The scene also reminds me of a controversial one in MR & MRS SMITH. Brangelina play two assassins. Thruout the movie, it’s shown that Pitt is a more of a small time assassin while Jolie is more high tech and lethal. While waiting in a van they have the follwing conversation:

    John Smith: How many? Ok… I’ll go first, then. I don’t keep exact count, but I’d say, uh, high 50s, low 60s. I mean, I know I’ve been around the block an all, but…

    Jane Smith: 312.

    John Smith (dumbfounded): What? How?

    Jane Smith: Some were two at a time.

    The director confirms that this is referring to hits (people killed) but some people were insisting that it was people they slept with and were freaking out about it.

    Numbers are dangerous, yo.



  12. Tessa Dare
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    · March 12th, 2008 at 12:12 am · Link

    seton, that is so weird. I’ve never seen that movie, but months ago when I told my agent about this story (not this scene, but one that follows it), she said it reminded her (vaguely, I’m sure) of that scene from The Lady Eve. Must add to Netflix queue.

    Just to clarify for everyone – I’m not exactly a fan of mansluts either. The fact that my hero’s slept around is not intended to be one of his attractive qualities. Neither is the heroine his “cure” or even the reason he wants to turn his life around. She’s actually an obstacle to his self improvement campaign.

    At least I hope it comes off that way – those who’ve read it, uh…please send me an email if you interpreted it otherwise! πŸ™‚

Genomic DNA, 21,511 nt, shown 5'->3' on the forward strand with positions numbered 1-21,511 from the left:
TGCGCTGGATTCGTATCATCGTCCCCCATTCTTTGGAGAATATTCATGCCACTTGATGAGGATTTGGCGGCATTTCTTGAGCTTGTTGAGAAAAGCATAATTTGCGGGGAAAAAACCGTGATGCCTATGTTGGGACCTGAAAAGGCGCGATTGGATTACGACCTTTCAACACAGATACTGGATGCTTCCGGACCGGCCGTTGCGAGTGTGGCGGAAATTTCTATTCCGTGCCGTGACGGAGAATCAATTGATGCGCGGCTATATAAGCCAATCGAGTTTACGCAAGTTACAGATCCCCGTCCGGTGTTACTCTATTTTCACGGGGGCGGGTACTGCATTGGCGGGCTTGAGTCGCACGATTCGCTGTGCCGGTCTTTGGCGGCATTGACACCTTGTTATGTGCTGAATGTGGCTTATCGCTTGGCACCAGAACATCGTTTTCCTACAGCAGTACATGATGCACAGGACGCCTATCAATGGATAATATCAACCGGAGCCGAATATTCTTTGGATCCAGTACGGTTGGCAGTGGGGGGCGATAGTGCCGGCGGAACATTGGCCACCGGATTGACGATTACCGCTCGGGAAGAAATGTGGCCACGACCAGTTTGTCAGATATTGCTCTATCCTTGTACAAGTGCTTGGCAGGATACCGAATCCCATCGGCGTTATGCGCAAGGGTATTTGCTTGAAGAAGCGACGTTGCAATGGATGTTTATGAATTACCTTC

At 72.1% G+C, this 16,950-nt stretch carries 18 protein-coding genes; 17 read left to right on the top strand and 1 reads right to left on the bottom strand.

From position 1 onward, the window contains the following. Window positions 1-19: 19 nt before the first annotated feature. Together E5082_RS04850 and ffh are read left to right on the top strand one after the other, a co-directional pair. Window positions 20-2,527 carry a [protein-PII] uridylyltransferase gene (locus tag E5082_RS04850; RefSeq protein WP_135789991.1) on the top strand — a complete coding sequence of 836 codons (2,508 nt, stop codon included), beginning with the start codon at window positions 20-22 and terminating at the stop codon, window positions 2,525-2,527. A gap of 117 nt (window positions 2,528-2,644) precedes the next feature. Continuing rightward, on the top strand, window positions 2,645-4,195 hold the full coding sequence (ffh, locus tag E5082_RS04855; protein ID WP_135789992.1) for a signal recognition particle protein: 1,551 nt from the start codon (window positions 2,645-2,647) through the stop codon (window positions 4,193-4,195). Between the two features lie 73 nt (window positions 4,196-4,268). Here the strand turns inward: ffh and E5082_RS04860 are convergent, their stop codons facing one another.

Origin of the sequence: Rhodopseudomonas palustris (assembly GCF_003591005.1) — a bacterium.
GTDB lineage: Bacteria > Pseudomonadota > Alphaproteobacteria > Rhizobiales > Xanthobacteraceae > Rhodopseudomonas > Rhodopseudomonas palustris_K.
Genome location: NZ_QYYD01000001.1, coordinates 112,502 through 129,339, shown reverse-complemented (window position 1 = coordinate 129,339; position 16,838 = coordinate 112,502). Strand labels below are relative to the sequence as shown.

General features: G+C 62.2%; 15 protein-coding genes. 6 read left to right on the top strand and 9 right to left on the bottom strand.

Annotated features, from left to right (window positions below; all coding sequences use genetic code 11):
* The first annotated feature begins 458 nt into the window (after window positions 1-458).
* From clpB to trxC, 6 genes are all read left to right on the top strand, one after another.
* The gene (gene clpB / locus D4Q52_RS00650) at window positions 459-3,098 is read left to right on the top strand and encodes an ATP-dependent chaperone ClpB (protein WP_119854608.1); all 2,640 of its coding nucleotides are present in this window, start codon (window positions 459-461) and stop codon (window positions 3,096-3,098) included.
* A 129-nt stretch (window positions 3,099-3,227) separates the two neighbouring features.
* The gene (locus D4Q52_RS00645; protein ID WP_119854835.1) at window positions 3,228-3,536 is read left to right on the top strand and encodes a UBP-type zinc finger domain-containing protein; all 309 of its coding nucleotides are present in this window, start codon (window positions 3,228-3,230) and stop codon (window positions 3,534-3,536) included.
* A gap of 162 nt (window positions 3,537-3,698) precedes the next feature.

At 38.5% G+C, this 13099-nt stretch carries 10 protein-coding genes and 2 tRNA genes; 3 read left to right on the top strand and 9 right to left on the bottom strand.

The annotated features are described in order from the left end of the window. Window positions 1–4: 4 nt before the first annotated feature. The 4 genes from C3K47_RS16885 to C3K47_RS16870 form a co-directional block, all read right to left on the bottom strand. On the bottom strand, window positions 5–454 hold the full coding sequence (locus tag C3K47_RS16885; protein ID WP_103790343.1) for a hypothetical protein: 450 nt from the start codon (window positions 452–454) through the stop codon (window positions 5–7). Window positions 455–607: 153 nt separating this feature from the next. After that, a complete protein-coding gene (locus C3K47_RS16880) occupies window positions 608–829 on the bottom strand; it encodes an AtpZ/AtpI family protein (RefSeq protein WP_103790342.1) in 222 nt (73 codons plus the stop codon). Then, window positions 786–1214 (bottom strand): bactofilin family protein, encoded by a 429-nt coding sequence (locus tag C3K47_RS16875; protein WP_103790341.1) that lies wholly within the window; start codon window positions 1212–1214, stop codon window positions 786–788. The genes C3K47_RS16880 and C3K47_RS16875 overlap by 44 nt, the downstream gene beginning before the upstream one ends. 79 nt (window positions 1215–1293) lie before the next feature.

So far, I’ve only written virgin heroines, but I hope someday I’ll have a chance to write one who’s experienced.



  13. Janga
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    · March 12th, 2008 at 11:49 am · Link

    Exact numbers, particularly if the number is a large one, sound too much like scorekeeping to me, regardless of whether the number is cited by the hero or heroine.

    Nearly a decade ago AAR started using the term “Duke of Slut” to describe the hero with a countless list of lovers in his history. That particular column (#49, April 1, 1998) quoted Jo Beverley on the subject, and I still think Jo’s explanation is the best I have heard of why many readers find such heroes appealing:

    “I don’t think many readers go for a hero who’s completely promiscuous . . . whatever whore lifts her skirts. But there’s a lot of appeal to the expert lover, and he’s got to practice somewhere. Also, a man who genuinely likes the company of women, the look and feel of a woman, the taste, etc. etc. is very appealing, and if he likes them so much, and is more than twenty, why hasn’t he been going for what he enjoys so much?

    “But there’s a fantasy element, and it’s fun, and romances are written for women, even if men do enjoy them, and sometimes we like a hunk who’s honed his amatory arts with a hundred women and come to lay them all reverently, and exclusively, before us.”

    There are a lot of Mayniacs around, and we all know that Mayne bedded “half the women in London,” and we also know he will be ever faithful to Josie.